West Warwick, R.I. – At the Islamic School of Rhode Island, religion is a central part of the school day. Even Kindergartners learn to recite the Koran from memory. Memorizing the Koran is typical for Muslim children everywhere, according to teacher Karim Kouraj, who comes from Morocco.
"It's the key to paradise for us," Kouraj says. "We focus on the little kids now because it's easy for them. Some of them, they might be able to memorize the whole Koran by the age 12 or 13."
Parents from all over Rhode Island as well as one family in Connecticut send their children here from preschool through eighth grade. With just 130 students, classes are small. They cover Arabic and Islamic history in addition to English, math and science. Shahzad Yakouv, who immigrated from Pakistan, has three daughters and a son at the school, which he says he prefers to traditional American schools.
"You have a little more ethics," Yakouv says. "Your kids are in an environment where they can learn a little bit more about your own beliefs and religions."
Most of the girls cover their hair with a scarf, or hijab, and after third grade, they sit separately from boys in the classroom. Eighth grader Tussnim Janoudi explains why.
"When you become an adult, that's when you have be more modest and part of that is not interacting a lot with boys or men," Tussnim says.
Her classmate Jechrim Shahzad prefers it that way, but for reasons that are more age-appropriate than religious.
"We really didn't like the boys that much," she says. "It was kind of a relief to be away from them."
School leaders estimate that four-to-six thousand Muslims live in Rhode Island, scattered in communities around the state. The school aims to foster a sense of shared identity - not only about religion, but also about their American experience.
Third grade teacher Najd Benwahoud grew up in Morocco, but he's well-versed in the story of Lewis and Clarke. This is not unusual in a school where students and teachers come from all over the globe, reflecting the diversity of the Islamic world even in the smallest, most Catholic state in the country.
"Our philosophy is to help create a Muslim American or an American Muslim," he says.
Principal Basima Al-Jallad, a Palestinian, says part of the school's mission is to teach students they can be both Muslim and American -- even if American culture can sometimes seem at odds with Islamic values like modesty.
"For example, I cover up, right?" Al-Jallad says. "And people outside, they don't cover up, but that doesn't make me disrespect them. So they understand the difference, and they are okay with it."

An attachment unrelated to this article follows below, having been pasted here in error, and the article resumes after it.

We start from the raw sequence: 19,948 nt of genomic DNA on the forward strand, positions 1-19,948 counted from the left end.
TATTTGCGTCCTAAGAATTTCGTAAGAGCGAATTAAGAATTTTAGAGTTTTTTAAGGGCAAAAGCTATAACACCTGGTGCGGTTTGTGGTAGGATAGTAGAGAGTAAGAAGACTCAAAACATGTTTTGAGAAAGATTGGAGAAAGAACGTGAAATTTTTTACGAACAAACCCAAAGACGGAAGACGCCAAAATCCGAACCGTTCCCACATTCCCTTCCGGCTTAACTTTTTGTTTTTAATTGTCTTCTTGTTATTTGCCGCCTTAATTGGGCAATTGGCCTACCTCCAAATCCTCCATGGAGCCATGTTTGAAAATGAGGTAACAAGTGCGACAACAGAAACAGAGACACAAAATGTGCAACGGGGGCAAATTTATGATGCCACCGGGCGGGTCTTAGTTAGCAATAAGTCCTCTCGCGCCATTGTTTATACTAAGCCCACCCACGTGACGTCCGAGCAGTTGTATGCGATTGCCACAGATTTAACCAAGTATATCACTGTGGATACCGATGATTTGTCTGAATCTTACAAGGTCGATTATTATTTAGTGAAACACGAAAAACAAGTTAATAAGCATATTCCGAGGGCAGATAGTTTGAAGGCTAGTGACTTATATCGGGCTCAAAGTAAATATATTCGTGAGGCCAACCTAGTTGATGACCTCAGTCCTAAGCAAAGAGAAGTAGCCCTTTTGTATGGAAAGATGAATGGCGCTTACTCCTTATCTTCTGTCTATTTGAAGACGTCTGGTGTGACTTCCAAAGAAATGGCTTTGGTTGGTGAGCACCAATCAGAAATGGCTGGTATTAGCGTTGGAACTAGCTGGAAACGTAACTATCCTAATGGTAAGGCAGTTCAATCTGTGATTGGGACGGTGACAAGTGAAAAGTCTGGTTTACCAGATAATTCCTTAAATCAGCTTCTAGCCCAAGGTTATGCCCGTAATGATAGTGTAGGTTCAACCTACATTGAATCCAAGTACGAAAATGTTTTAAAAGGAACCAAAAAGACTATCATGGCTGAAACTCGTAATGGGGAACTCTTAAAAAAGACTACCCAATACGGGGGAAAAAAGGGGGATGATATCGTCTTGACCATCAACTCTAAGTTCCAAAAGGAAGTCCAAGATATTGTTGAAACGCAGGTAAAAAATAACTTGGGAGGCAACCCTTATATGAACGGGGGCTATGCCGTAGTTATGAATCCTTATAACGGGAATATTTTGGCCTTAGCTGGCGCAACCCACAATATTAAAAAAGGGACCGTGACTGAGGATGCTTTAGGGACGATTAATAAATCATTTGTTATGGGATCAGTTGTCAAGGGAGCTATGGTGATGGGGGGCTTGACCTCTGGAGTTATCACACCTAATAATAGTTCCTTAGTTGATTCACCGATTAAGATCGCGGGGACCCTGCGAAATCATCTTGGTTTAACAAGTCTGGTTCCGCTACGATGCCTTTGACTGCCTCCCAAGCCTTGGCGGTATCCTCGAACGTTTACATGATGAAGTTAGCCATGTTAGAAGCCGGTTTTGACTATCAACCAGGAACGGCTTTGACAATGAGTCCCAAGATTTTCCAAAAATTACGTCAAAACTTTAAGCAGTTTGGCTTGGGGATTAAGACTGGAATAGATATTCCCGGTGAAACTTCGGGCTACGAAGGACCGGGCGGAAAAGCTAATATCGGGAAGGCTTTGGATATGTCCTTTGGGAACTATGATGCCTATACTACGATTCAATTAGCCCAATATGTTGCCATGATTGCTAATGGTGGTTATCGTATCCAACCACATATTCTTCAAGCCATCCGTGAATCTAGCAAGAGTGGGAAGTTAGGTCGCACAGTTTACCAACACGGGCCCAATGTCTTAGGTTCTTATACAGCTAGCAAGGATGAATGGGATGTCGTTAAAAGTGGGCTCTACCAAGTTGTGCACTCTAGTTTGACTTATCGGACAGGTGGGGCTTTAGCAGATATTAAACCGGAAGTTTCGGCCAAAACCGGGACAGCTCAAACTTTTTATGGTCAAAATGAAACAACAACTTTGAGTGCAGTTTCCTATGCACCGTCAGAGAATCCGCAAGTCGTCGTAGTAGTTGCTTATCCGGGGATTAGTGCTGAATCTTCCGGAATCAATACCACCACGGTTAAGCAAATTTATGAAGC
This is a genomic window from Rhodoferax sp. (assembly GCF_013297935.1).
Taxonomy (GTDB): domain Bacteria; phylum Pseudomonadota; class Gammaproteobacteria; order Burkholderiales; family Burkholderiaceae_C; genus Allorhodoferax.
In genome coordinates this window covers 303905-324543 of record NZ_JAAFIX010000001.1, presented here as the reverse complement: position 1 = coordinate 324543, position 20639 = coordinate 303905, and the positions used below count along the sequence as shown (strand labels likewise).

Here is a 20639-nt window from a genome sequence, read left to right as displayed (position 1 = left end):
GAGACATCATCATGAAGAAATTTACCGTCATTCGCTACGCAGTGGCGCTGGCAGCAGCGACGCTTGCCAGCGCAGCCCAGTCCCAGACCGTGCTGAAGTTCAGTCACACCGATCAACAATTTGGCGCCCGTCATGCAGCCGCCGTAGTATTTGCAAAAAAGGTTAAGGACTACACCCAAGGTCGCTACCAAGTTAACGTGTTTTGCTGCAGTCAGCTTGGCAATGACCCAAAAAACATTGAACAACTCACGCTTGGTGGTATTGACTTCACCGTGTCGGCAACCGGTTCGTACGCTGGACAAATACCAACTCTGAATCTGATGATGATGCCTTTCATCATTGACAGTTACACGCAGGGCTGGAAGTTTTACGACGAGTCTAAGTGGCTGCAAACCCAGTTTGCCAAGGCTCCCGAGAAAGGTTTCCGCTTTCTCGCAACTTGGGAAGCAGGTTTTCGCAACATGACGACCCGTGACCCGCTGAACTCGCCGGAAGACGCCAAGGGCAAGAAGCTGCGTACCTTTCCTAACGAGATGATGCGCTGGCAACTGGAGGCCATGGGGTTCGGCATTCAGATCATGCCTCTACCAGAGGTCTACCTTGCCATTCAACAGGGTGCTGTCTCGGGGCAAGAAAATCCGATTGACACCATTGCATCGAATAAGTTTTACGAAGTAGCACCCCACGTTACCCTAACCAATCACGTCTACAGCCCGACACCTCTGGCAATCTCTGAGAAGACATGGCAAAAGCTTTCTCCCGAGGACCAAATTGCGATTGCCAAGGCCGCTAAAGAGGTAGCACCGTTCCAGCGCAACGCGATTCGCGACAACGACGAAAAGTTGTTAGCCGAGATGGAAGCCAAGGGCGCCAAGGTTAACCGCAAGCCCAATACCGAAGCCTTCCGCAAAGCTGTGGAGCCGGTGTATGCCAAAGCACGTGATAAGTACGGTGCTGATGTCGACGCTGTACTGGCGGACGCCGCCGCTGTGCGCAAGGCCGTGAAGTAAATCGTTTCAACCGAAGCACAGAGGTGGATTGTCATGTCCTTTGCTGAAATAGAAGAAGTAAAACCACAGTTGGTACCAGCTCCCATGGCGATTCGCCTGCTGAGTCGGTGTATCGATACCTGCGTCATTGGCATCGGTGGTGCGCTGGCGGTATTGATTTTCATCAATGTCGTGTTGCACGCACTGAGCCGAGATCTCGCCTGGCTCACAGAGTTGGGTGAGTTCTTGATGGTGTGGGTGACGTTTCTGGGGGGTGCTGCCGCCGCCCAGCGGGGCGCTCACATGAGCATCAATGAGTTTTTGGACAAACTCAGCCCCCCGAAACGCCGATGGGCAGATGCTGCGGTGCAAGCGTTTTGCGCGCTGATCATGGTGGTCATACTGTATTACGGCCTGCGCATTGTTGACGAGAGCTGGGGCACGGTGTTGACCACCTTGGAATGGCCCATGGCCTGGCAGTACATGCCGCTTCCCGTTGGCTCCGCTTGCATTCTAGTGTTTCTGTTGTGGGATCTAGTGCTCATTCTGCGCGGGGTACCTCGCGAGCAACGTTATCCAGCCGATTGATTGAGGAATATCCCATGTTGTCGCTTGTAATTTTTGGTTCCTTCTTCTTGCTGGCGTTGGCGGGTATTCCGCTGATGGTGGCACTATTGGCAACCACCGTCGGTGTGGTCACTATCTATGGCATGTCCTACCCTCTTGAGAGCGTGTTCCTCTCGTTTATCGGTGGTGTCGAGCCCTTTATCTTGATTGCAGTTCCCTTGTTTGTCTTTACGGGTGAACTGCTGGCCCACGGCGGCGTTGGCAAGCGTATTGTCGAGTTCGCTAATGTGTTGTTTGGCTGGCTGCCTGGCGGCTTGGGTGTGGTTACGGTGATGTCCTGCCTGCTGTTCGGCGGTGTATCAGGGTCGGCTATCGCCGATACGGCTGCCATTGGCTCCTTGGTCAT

And the community in West Warwick has been welcoming to the school, according to Al-Jallad. A local church even sold them a building, allowing the school to pay in installments rather than paying interest to a bank, which is discouraged by Islamic law.
Like many businesses and homes in West Warwick, the Islamic school was hard hit by record breaking floods earlier this year. A mix of water, oil and sewage ruined the first floor, forcing the school to close. Then another West Warwick church came to the rescue.
"The idea of the different faiths never really crossed my mind," says Brian Regan, pastor of the Full Life Christian Fellowship, who invited the school to use his church building, which used to house a Catholic school, rent-free.
The Islamic school has settled into its temporary home, although it hasn't been an entirely smooth transition. Due to the flooding, the church has just one working bathroom, and there are not quite enough classrooms. But sixth grader Abdul Aziz says he's getting used to the new situation.
"At first I was happy, you know, the school got flooded: Yay, no more school," Abdul says. "But then I started to feel worse and worse, and I missed all my friends and my teachers. So, then when we came here I was happy that we were all together again."
The school needs to raise some $400,000 to pay for repairs. Just days before a fundraiser in Roger Williams Park, news broke of the attempted bombing in Times Square allegedly by an American of Pakistani origin. Parent Shahzad Yakouv, also from Pakistan, was shaken by the news.
"How you can kill a human or do this kind of act, no religion can describe that," Yakouv says. "There is nothing in Koran, nothing in Bible. Nothing in any religion. And we have to condemn them as much we can anywhere we go, any form we can talk about that."
Shahzad and others in the Muslim community are quick to say their religion does not condone violence. They hope their school and the help they've received from people in West Warwick will give their children a sense of pride in both their Muslim and their American identity.